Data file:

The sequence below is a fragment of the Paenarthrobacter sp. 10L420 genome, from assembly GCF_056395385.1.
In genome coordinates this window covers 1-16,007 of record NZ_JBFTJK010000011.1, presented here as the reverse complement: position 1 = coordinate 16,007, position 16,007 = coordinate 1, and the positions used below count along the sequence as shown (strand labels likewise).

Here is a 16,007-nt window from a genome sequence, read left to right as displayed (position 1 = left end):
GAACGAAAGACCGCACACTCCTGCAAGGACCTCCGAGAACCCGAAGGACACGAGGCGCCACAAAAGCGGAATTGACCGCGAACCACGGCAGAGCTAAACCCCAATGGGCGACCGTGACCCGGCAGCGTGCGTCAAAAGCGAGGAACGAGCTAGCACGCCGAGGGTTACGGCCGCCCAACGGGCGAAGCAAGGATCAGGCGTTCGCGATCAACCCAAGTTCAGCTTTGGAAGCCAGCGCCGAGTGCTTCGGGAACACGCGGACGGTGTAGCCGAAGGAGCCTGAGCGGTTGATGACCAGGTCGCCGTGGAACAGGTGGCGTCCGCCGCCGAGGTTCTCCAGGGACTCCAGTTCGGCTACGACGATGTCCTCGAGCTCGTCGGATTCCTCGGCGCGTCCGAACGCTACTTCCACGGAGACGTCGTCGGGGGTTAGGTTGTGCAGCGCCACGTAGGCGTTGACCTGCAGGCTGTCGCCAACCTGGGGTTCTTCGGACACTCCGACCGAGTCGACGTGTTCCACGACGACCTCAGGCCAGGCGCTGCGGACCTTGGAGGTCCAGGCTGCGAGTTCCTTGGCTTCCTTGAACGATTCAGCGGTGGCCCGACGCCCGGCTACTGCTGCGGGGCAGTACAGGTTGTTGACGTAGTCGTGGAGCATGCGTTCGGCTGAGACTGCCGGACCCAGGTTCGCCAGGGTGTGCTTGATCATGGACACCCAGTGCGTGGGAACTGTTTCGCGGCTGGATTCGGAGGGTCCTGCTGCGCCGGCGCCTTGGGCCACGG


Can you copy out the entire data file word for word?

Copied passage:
The sequence below is a fragment of the Paenarthrobacter sp. 10L420 genome, from assembly GCF_056395385.1.
In genome coordinates this window covers 1-16,007 of record NZ_JBFTJK010000011.1, presented here as the reverse complement: position 1 = coordinate 16,007, position 16,007 = coordinate 1, and the positions used below count along the sequence as shown (strand labels likewise).

Here is a 16,007-nt window from a genome sequence, read left to right as displayed (position 1 = left end):
GAACGAAAGACCGCACACTCCTGCAAGGACCTCCGAGAACCCGAAGGACACGAGGCGCCACAAAAGCGGAATTGACCGCGAACCACGGCAGAGCTAAACCCCAATGGGCGACCGTGACCCGGCAGCGTGCGTCAAAAGCGAGGAACGAGCTAGCACGCCGAGGGTTACGGCCGCCCAACGGGCGAAGCAAGGATCAGGCGTTCGCGATCAACCCAAGTTCAGCTTTGGAAGCCAGCGCCGAGTGCTTCGGGAACACGCGGACGGTGTAGCCGAAGGAGCCTGAGCGGTTGATGACCAGGTCGCCGTGGAACAGGTGGCGTCCGCCGCCGAGGTTCTCCAGGGACTCCAGTTCGGCTACGACGATGTCCTCGAGCTCGTCGGATTCCTCGGCGCGTCCGAACGCTACTTCCACGGAGACGTCGTCGGGGGTTAGGTTGTGCAGCGCCACGTAGGCGTTGACCTGCAGGCTGTCGCCAACCTGGGGTTCTTCGGACACTCCGACCGAGTCGACGTGTTCCACGACGACCTCAGGCCAGGCGCTGCGGACCTTGGAGGTCCAGGCTGCGAGTTCCTTGGCTTCCTTGAACGATTCAGCGGTGGCCCGACGCCCGGCTACTGCTGCGGGGCAGTACAGGTTGTTGACGTAGTCGTGGAGCATGCGTTCGGCTGAGACTGCCGGACCCAGGTTCGCCAGGGTGTGCTTGATCATGGACACCCAGTGCGTGGGAACTGTTTCGCGGCTGGATTCGGAGGGTCCTGCTGCGCCGGCGCCTTGGGCCACGG